Yelling In a Relationship Part 2: What to Do if Your Partner Yells At You


Read part one o this series: What to Do if You Yell at Your Partner

People often exhibit their emotions in unique ways. Disagreeing or expressing frustration in a constructive way are skills that many never learned how to do well.  

If your partner or spouse yells at you, it is usually due to a desire to exercise control of you or the situation (or both). Yelling can be a way to attempt to exert influence into a situation they feel they need to “gain the upper-hand” in. By doing this, the person yelling often causes harm to others present, whether they are aware of it or not. 

How Being Yelled at Affects You

You might not even notice it in yourself, but there are several negative psychological effects of being yelled at by your spouse. 

Hearing raised voices causes fear, even on a primal level. Fear causes your brain to release the stress hormones adrenaline and cortisol. If these hormones are present for too long, they affect your physical and mental well-being.

Being screamed at frequently can cause trauma, which can result in:

While immediate feelings of fear may subside after a given yelling incident, repeated encounters like this over time can eventually lead to any number of the above long-term effects.  

Resolving the Disagreement

It is possible that your partner yells because somewhere along the line, they learned that was how adults argue. Together, you can learn how to disagree and then come to an understanding.

You and your spouse first need to understand that yelling in a relationship is detrimental to the both of you. It resolves none of the issues that your partner or spouse thinks it does. In fact, it can cause the other person  to go into “defense mode” and also start yelling. Learning how to communicate calmly goes a long way when resolving issues or just getting your point across. 

How you can set the tone

Sometimes frustration at your partner or a situation within your relationship is warranted. These are the opportunities to learn how to resolve arguments with respect. 

Encourage your partner to diffuse their anger before they fully address an issue with you. They can do this by exercising or even just getting some fresh air. This also gives a person time to think about what they need to say.

Make sure they know how their yelling affects you as well. “I” and “me” centered statements keep the conversation non-accusatory. Active listening is a way to acknowledge your partner’s problems that also keeps the conversation respectful.

Effectively communicating when emotions are high is difficult for most people. Couples counseling at Inner Balance teaches you and your partner how to communicate respectfully and effectively. Learn more about couples counseling at Inner Balance.

Verbal Abuse

There is a difference between raising your voice and verbal abuse. Frequent screaming at a partner is considered abuse, but it’s most often the intent and what they say that makes it cross the line. Verbal abuse is a form of emotional abuse, and it’s meant to take power away from the victim.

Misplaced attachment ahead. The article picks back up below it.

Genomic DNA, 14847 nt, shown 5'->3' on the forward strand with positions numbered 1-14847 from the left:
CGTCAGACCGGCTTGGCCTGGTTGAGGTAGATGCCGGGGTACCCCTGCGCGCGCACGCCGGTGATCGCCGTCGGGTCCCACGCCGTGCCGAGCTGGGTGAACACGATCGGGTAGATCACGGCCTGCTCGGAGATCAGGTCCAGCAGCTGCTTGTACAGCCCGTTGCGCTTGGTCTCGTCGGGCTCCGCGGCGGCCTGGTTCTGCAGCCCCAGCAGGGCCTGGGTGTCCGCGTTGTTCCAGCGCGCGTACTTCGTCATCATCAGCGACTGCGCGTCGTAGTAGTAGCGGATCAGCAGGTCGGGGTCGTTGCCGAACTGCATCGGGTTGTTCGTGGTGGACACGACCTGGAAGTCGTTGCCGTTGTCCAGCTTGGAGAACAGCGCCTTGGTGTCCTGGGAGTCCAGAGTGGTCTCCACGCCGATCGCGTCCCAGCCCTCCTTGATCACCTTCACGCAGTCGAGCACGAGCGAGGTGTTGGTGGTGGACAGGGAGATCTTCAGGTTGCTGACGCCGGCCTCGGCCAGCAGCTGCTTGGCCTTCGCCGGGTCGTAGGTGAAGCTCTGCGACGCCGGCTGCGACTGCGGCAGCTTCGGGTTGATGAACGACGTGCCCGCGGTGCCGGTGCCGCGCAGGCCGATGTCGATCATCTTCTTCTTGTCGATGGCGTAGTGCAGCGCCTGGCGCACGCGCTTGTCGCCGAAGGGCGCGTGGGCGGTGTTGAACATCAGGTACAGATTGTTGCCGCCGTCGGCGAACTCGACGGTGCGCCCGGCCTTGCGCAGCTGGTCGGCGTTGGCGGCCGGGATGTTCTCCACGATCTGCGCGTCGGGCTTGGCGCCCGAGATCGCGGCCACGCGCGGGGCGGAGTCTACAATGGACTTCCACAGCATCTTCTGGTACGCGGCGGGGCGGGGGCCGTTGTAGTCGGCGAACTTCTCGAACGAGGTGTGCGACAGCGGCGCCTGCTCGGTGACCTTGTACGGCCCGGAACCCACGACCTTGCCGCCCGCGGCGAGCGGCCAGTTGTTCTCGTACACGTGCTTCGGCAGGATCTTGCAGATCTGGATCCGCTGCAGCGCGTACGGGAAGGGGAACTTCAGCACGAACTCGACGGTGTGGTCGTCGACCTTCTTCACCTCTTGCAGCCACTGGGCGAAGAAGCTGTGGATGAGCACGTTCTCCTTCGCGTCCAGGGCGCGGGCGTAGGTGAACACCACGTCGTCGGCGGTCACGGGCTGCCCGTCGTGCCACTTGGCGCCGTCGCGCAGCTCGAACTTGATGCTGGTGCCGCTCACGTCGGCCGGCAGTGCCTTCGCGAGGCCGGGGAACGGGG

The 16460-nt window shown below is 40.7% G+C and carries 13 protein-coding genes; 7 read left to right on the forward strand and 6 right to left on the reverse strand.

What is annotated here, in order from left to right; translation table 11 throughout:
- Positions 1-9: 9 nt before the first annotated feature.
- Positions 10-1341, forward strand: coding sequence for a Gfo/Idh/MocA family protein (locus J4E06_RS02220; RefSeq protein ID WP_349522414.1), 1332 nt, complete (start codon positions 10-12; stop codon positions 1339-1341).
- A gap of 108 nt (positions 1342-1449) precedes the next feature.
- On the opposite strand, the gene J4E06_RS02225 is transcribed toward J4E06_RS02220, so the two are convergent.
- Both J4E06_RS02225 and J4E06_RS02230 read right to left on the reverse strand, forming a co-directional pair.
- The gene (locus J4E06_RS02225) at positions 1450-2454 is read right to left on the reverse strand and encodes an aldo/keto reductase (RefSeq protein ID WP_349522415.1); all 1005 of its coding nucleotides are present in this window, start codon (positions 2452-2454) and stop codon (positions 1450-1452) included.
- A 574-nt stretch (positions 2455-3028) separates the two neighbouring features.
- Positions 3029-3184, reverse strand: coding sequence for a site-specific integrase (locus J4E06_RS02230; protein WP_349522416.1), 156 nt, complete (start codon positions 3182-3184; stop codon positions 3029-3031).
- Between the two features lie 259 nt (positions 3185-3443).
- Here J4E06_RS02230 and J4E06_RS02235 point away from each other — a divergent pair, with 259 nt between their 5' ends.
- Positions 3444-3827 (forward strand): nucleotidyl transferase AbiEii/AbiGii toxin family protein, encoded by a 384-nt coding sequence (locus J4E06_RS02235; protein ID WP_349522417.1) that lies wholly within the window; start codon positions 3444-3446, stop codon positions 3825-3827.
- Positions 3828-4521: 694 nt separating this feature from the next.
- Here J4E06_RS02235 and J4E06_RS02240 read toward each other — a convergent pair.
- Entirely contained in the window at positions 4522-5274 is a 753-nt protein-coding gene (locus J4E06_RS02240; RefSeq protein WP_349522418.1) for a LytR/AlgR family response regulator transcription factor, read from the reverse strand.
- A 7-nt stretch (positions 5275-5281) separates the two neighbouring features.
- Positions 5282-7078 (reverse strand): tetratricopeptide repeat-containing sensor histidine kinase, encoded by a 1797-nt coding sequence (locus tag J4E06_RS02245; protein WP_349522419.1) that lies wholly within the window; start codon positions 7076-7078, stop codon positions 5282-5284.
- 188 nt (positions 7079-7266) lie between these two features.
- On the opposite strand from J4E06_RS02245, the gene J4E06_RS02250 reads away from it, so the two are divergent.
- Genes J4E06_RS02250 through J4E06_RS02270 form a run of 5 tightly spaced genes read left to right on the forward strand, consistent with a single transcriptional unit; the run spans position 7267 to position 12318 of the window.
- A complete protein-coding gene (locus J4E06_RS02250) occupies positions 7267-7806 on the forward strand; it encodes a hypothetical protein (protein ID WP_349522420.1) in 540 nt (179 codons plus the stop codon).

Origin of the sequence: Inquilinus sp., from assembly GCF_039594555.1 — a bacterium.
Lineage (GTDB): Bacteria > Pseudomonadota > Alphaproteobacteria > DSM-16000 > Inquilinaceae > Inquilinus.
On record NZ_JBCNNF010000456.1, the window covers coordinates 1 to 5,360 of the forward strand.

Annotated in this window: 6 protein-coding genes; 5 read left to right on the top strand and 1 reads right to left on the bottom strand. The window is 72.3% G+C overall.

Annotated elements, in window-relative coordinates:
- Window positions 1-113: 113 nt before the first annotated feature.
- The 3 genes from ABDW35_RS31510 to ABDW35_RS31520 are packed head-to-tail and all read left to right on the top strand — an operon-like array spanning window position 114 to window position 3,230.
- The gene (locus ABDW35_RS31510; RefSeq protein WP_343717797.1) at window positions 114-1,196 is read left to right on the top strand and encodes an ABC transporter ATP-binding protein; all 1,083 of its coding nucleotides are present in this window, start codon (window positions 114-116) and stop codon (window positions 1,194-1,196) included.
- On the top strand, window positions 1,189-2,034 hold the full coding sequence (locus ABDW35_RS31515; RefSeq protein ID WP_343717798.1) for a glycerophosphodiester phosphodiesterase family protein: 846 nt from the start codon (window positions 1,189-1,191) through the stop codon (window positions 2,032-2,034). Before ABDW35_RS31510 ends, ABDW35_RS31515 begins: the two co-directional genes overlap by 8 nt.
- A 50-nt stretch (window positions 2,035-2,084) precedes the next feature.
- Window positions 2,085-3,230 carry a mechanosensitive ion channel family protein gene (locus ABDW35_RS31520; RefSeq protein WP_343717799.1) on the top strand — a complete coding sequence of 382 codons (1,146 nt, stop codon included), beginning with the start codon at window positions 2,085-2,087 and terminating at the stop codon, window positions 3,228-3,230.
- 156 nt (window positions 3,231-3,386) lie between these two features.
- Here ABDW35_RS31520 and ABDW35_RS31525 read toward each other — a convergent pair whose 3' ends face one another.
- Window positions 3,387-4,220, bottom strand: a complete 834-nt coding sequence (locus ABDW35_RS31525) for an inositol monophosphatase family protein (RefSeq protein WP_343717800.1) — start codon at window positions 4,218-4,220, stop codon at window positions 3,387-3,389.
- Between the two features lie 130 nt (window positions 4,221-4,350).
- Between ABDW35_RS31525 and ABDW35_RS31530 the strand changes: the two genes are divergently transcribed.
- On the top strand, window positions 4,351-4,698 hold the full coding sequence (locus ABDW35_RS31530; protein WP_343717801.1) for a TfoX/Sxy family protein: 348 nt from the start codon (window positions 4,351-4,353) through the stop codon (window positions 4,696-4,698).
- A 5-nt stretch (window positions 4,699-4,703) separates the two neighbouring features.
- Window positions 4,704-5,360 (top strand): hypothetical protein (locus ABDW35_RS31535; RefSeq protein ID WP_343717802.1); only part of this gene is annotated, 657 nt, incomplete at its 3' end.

How to Recognize Verbal Abuse

The most common signs of verbal abuse include:


This is when someone accuses you of something with no proof.  The accusation is often not even relevant to the issue at hand.

Personal attacks

Another tactic is to attack the other person with insults. If they are screaming about something personal or irrelevant character traits, that is considered abuse. Harsh criticisms are another sign.


One way to tear down another person is through humiliating them. This could happen when your partner screams at you in public, or when they bring up embarrassing information in front of others.


Threatening physical abuse is a tactic meant to incite fear. Any kind of threat is controlling. 

Yelling and Screaming

While raising one’s voice is not unusual in certain circumstances, habitual yelling is detrimental to everyone involved. 

What to do About It

Abusive behavior can start small and build. A person doesn’t have to show all of the above signs in order for their behavior to be considered abusive. 

If any behavior from your partner makes you feel put down or fearful it is important that you set boundaries. Establishing a healthy boundary could look like letting that person know that you will not tolerate abuse and being willing to remove yourself from the situation. 

In fact, limiting contact from that person is one of the most helpful things you can do. It can give them time to evaluate their behavior and you the clarity and time to reassess your relationship. It is possible that it may be necessary to end the relationship in order to give yourself the opportunity to finally heal.

If any kind of abuse escalates to the point that you feel you may be in danger, call the National Domestic Abuse Hotline.

Get Your Relationship Back on Track

Conflict happens. But feeling threatened by your partner is not ok. Between the psychological effects of being yelled at by your spouse and the physiological toll it can take on your physical and emotional health, there are many reasons to put a stop to it. Partnerships should be full of mutual respect and love. 

If you have found yourself seeking resources for “what to do if my husband yelled at me” or support from others who have admitted “my wife yells at me,” we are here to help. Counselors at Inner Balance will work with you to make your voice heard, or work through trauma caused by verbal abuse.

Whether you are being yelled at or you find yourself yelling, reach out for a consultation today.

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